After a battle among various bidders that stretched on for more than 10 minutes, Claude Monet’s Nymphéas en fleur (1914–17) sold tonight for $84.7 million, a new record for the Impressionist, at Christie’s evening sale of works from the collection of Peggy and David Rockefeller in New York. The previous record was set in the same salesroom back in November of 2016, when the artist’s Meule (1891) made $81.4 million (about $84.2 million when adjusting for inflation) against an on-request estimate of around $45 million. The record-setting work tonight had an estimate of at least $50 million.
The bidding climbed slowly throughout the contest, with auctioneer Jussi Pylkkänen drawing out fresh bids, stoking tension in room. “It’s like a tennis game with five rackets,” he quipped at one point. The bidding reached $70 million, and he announced, “Tremendous, thank you so much.” It looked like the bidding would stop about there, as bidding increments grew smaller and the pace slowed. But then a bid by Christie’s specialist from Xin Li Cohen, speaking with a client on the phone, made a leap up to $75 million, which was met with applause in the room. It was enough to secure the prize.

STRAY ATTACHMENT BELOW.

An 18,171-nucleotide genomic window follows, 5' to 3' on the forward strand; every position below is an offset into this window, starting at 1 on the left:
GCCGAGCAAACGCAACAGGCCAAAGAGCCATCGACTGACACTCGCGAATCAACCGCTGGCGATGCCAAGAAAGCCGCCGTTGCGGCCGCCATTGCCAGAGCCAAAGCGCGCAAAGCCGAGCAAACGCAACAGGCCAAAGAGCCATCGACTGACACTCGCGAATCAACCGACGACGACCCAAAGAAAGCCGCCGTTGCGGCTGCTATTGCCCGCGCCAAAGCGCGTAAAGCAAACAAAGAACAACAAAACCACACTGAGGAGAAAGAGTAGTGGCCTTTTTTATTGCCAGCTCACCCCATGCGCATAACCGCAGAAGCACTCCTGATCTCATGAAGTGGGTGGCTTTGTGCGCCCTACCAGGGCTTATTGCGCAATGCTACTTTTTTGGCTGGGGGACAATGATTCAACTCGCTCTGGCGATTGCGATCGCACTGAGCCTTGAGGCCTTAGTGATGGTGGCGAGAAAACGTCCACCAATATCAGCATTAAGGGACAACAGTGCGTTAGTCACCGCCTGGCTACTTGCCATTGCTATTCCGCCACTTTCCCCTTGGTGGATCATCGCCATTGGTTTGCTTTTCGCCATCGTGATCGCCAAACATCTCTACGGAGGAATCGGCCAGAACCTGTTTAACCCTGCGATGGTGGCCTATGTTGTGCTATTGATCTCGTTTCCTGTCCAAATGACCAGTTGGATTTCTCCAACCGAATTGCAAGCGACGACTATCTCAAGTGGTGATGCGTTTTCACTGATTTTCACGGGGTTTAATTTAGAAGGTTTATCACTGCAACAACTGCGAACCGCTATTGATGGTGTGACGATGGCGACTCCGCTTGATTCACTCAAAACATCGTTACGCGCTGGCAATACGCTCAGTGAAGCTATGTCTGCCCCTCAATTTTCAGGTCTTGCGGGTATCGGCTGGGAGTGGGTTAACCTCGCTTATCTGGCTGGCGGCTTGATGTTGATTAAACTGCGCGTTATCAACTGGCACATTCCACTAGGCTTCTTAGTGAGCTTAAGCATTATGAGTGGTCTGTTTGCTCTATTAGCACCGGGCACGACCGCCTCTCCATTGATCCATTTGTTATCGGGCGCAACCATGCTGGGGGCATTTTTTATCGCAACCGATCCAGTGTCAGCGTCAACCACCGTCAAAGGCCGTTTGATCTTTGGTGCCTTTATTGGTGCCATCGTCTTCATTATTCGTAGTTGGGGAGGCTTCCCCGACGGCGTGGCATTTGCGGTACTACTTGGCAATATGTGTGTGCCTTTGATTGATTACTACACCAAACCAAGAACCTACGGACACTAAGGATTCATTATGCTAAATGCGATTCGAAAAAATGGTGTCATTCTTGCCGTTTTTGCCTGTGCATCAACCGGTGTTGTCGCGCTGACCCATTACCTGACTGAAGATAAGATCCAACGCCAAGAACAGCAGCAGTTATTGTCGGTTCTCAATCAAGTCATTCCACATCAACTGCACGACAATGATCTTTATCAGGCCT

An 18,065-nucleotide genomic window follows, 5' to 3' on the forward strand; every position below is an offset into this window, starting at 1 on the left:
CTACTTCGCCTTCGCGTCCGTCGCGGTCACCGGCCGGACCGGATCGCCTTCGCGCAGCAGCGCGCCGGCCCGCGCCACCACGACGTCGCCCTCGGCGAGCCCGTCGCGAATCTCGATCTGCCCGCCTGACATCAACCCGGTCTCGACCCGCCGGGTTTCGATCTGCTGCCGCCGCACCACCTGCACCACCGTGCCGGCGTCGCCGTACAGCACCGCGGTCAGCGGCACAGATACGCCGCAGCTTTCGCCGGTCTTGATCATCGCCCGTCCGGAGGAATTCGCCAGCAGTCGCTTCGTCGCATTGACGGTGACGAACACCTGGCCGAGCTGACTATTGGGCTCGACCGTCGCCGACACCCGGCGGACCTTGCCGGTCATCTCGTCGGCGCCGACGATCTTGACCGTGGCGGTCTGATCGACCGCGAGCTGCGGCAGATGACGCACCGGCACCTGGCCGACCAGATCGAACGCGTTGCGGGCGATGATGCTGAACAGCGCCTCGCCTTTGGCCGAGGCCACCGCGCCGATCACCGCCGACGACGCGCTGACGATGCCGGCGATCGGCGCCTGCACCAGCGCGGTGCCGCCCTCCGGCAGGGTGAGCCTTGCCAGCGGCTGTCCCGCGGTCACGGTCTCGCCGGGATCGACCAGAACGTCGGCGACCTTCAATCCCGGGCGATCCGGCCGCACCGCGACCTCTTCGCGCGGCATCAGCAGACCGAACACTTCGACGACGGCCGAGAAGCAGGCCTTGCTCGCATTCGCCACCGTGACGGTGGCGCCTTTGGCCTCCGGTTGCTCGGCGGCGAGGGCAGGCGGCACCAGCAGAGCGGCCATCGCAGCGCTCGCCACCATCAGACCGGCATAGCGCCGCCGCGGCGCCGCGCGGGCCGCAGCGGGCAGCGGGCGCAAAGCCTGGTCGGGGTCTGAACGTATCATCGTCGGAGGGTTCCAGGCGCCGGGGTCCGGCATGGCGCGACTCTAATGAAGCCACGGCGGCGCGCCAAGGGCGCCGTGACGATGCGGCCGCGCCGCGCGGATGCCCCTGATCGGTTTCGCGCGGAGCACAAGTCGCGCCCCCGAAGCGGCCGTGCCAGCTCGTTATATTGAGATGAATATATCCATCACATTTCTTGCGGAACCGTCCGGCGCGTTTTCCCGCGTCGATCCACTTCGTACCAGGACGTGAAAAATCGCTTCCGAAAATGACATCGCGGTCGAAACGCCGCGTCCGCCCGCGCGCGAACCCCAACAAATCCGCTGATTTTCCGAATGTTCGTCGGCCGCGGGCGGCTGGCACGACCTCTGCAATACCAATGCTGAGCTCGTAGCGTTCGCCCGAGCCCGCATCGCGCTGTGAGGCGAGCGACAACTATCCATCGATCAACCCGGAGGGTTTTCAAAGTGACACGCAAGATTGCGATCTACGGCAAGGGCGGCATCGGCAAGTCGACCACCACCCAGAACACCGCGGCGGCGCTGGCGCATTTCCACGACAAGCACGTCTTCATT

Even before the painting came into the possession of the Rockefellers, the work’s provenance was exquisite. It was acquired by the couple in 1956 from Galerie Katia Granoff through the Knoedler & Co. gallery. Granoff had obtained the painting via Monet’s son, Michel, who had also sold a painting to Alfred H. Barr, Jr., the Museum of Modern Art’s director, buying on behalf of the museum. It was Barr who recommended that the Rockefellers make a purchase.
With the winning bidder noted down, Pylkkänen announced, “I’m sorry that we could sell it to only one bidder.” Thankfully, he pointed out, another Monet was up next.